Speaking on BBC Radio’s Today programme the Foreign Secretary said:
“Osama bin Laden still mattered hugely. There is no doubt about that. This was the world’s most prominent leader, and so he mattered enormously in an organisation which, remember, is a franchise, al-Qaeda, with semi-independent groups that take inspiration from a central leadership. It was of great importance that he was still alive and active, and it is unequivocally a good thing that he is no longer able to pursue terror, murder and mayhem in the world.
This is not the end of being vigilant against al-Qaeda and associated groups, and in fact there may be parts of al-Qaeda that will try to show that they are still in business in the coming weeks, as indeed some of them are. So I have already this morning asked our embassies to review their security, to make sure that vigilance is heightened, and I think that will have to be our posture for some time to come. So this is a very serious blow to al-Qaeda. But like any organisation that has suffered a serious blow, they will want to show in some way that they are still able to operate.
Be in no doubt that for the long term the removal of Osama bin Laden from the scene is a very, very positive development, and we congratulate the United States on the success of their operation.”
Asked about the role of Pakistan and the presence of NATO troops in Afghanistan the Foreign Secretary said:
“Pakistan is in the front line of fighting terrorism itself, so I think there is no doubt that the Pakistani government will welcome, as indeed they have formally welcomed, this news. It will help; such successes help in the end to bring greater stability and peace to Pakistan as well as in the long term to Afghanistan, and so this should be welcomed in Pakistan as well.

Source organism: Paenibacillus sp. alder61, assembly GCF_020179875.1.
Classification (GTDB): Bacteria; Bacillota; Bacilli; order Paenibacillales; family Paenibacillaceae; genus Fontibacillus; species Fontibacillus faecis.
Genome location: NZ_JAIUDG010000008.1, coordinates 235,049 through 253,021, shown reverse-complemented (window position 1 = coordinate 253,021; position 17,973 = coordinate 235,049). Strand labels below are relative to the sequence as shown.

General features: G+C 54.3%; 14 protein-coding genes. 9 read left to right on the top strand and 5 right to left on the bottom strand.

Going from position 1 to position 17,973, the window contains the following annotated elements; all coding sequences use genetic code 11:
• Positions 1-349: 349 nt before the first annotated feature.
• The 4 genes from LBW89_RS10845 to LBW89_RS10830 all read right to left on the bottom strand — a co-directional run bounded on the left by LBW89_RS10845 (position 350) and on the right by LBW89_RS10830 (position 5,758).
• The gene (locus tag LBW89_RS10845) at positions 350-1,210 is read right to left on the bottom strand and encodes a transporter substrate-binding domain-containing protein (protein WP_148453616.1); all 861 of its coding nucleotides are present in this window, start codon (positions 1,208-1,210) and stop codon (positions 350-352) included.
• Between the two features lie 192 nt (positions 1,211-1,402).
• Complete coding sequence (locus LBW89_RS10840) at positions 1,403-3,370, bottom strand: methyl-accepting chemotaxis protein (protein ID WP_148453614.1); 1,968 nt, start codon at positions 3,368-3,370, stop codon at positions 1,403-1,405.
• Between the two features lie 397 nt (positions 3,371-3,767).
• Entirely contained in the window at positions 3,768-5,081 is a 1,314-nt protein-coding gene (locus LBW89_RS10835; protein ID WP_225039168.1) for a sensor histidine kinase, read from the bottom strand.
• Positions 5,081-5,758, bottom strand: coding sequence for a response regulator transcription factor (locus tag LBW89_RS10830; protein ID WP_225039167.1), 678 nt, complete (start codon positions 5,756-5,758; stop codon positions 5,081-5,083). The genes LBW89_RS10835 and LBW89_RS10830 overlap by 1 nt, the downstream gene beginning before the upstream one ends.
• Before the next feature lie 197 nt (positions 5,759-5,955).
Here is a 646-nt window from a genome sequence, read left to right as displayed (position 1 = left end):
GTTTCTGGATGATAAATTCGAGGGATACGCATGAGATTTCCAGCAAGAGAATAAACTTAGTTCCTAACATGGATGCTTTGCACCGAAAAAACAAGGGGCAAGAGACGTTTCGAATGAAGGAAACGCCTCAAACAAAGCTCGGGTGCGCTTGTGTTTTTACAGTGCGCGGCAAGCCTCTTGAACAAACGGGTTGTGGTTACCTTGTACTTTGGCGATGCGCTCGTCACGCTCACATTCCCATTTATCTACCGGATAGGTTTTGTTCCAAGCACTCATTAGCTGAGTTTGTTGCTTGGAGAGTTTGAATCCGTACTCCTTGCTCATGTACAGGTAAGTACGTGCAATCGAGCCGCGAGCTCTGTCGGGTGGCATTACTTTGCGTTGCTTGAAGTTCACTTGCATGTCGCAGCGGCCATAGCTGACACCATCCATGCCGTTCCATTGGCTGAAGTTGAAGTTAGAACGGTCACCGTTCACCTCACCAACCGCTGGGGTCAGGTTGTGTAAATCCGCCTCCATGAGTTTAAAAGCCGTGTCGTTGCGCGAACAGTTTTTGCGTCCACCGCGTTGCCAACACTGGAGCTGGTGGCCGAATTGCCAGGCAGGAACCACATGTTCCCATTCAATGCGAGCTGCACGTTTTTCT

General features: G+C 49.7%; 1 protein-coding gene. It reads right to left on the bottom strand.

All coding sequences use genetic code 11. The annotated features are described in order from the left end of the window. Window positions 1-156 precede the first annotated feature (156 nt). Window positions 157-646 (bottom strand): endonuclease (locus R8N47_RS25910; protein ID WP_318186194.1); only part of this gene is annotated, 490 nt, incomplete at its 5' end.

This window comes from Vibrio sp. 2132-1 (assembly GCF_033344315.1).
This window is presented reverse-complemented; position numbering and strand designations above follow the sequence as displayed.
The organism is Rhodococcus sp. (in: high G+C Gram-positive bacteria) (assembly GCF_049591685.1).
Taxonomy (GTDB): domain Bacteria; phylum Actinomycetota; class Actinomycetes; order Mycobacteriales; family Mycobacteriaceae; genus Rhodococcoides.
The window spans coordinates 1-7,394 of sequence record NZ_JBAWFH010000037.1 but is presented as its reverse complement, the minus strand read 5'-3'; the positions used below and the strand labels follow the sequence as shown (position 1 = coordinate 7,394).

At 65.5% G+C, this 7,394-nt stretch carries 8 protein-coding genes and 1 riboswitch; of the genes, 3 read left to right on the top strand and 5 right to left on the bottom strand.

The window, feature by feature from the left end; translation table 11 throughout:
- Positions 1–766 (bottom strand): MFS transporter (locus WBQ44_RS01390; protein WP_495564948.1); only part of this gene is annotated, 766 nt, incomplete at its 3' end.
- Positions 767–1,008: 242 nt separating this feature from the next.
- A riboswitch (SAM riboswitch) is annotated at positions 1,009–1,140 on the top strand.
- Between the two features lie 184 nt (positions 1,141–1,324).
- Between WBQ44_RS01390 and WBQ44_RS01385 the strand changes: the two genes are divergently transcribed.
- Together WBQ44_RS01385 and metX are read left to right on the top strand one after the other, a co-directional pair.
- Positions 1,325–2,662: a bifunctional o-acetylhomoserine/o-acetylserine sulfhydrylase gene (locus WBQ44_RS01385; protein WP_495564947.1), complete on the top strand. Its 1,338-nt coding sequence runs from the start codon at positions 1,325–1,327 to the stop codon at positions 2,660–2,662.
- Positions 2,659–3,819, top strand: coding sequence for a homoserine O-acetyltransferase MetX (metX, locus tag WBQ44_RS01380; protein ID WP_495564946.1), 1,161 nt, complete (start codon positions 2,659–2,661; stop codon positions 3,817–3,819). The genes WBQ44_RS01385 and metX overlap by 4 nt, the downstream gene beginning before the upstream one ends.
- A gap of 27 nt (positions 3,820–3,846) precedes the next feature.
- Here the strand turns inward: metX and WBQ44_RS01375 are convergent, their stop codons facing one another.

We are clear about what we will do in Afghanistan: that we are building up the Afghan national security forces for 2014; the transition of provinces and districts has begun, of course, this year to Afghan security control. And that programme will continue, and it will remain a very difficult task. So just as we should be clear that this is an important and positive development, we should also be clear that it does not mean that the problems we’re dealing with have gone away. We will still have to be vigilant - indeed, even more vigilant in the coming days about the international terrorist threat. The work in Afghanistan will continue to be phenomenally difficult, and must go on. And so it would be wrong to draw the conclusion that suddenly we have solved a mass of the world’s problems.”
The Foreign Secretary, who is currently in Egypt, added:
“It is a moment to say very clearly that there is a peaceful way forward in the Middle East, that there is a way, as has been shown in Egypt, of accomplishing democratic change, and that the way of al-Qaeda, saying that change is only possible through violence and death and terror, is wrong and is failing, and that there’s a far better way forward for Arab people and the people of the Middle East general. Certainly people here in Egypt can see that we are on the side of open and flexible economies and political systems. There is a feeling here in Egypt that people have recovered their dignity and are able now to chart the future of their own country. Western countries have responded very positively to that. One of the reasons I’m here is to work out how we work with them in the future.”